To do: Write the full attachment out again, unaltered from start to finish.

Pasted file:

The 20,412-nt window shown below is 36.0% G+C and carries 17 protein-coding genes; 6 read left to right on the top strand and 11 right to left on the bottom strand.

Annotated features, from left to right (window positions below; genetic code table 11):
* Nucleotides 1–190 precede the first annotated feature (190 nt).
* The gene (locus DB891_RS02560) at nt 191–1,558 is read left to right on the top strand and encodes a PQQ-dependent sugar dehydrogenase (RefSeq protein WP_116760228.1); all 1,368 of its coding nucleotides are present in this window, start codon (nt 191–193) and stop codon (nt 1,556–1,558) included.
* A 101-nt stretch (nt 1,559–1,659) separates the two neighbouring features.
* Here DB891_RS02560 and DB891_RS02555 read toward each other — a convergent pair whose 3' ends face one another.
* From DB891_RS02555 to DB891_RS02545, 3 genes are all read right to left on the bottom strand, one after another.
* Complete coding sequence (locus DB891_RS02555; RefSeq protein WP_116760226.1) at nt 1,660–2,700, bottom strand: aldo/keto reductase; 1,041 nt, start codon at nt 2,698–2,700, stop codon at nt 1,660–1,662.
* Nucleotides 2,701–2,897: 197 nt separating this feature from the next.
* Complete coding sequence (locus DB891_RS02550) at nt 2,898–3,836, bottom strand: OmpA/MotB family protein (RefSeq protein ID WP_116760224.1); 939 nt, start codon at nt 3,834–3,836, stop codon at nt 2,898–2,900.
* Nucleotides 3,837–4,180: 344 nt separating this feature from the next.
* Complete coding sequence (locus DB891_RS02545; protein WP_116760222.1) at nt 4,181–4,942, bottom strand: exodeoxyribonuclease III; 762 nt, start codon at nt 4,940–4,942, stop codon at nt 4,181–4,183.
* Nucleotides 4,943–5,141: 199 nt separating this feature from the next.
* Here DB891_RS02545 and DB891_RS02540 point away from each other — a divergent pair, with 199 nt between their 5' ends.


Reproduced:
The 20,412-nt window shown below is 36.0% G+C and carries 17 protein-coding genes; 6 read left to right on the top strand and 11 right to left on the bottom strand.

Annotated features, from left to right (window positions below; genetic code table 11):
* Nucleotides 1–190 precede the first annotated feature (190 nt).
* The gene (locus DB891_RS02560) at nt 191–1,558 is read left to right on the top strand and encodes a PQQ-dependent sugar dehydrogenase (RefSeq protein WP_116760228.1); all 1,368 of its coding nucleotides are present in this window, start codon (nt 191–193) and stop codon (nt 1,556–1,558) included.
* A 101-nt stretch (nt 1,559–1,659) separates the two neighbouring features.
* Here DB891_RS02560 and DB891_RS02555 read toward each other — a convergent pair whose 3' ends face one another.
* From DB891_RS02555 to DB891_RS02545, 3 genes are all read right to left on the bottom strand, one after another.
* Complete coding sequence (locus DB891_RS02555; RefSeq protein WP_116760226.1) at nt 1,660–2,700, bottom strand: aldo/keto reductase; 1,041 nt, start codon at nt 2,698–2,700, stop codon at nt 1,660–1,662.
* Nucleotides 2,701–2,897: 197 nt separating this feature from the next.
* Complete coding sequence (locus DB891_RS02550) at nt 2,898–3,836, bottom strand: OmpA/MotB family protein (RefSeq protein ID WP_116760224.1); 939 nt, start codon at nt 3,834–3,836, stop codon at nt 2,898–2,900.
* Nucleotides 3,837–4,180: 344 nt separating this feature from the next.
* Complete coding sequence (locus DB891_RS02545; protein WP_116760222.1) at nt 4,181–4,942, bottom strand: exodeoxyribonuclease III; 762 nt, start codon at nt 4,940–4,942, stop codon at nt 4,181–4,183.
* Nucleotides 4,943–5,141: 199 nt separating this feature from the next.
* Here DB891_RS02545 and DB891_RS02540 point away from each other — a divergent pair, with 199 nt between their 5' ends.